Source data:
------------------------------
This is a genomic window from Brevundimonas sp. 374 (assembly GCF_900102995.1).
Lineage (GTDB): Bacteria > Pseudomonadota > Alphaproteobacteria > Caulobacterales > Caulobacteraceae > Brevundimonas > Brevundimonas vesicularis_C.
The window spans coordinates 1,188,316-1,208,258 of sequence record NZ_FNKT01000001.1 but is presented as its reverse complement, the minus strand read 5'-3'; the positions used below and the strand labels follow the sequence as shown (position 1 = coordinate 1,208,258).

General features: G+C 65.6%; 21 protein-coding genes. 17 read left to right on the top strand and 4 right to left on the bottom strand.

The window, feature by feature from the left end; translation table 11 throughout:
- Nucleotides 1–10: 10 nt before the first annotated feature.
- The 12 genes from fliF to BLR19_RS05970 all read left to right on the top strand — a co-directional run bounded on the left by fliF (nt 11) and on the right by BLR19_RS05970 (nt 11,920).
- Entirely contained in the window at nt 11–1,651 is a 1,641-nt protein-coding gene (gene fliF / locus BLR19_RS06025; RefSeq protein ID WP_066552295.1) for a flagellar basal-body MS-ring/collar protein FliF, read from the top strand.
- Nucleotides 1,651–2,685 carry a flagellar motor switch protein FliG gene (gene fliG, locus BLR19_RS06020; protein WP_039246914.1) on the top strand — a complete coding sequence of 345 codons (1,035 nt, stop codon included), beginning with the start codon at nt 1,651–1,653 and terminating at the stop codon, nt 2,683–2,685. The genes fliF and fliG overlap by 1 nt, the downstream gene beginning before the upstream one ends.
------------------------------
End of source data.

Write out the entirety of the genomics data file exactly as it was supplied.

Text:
This is a genomic window from Brevundimonas sp. 374 (assembly GCF_900102995.1).
Lineage (GTDB): Bacteria > Pseudomonadota > Alphaproteobacteria > Caulobacterales > Caulobacteraceae > Brevundimonas > Brevundimonas vesicularis_C.
The window spans coordinates 1,188,316-1,208,258 of sequence record NZ_FNKT01000001.1 but is presented as its reverse complement, the minus strand read 5'-3'; the positions used below and the strand labels follow the sequence as shown (position 1 = coordinate 1,208,258).

General features: G+C 65.6%; 21 protein-coding genes. 17 read left to right on the top strand and 4 right to left on the bottom strand.

The window, feature by feature from the left end; translation table 11 throughout:
- Nucleotides 1–10: 10 nt before the first annotated feature.
- The 12 genes from fliF to BLR19_RS05970 all read left to right on the top strand — a co-directional run bounded on the left by fliF (nt 11) and on the right by BLR19_RS05970 (nt 11,920).
- Entirely contained in the window at nt 11–1,651 is a 1,641-nt protein-coding gene (gene fliF / locus BLR19_RS06025; RefSeq protein ID WP_066552295.1) for a flagellar basal-body MS-ring/collar protein FliF, read from the top strand.
- Nucleotides 1,651–2,685 carry a flagellar motor switch protein FliG gene (gene fliG, locus BLR19_RS06020; protein WP_039246914.1) on the top strand — a complete coding sequence of 345 codons (1,035 nt, stop codon included), beginning with the start codon at nt 1,651–1,653 and terminating at the stop codon, nt 2,683–2,685. The genes fliF and fliG overlap by 1 nt, the downstream gene beginning before the upstream one ends.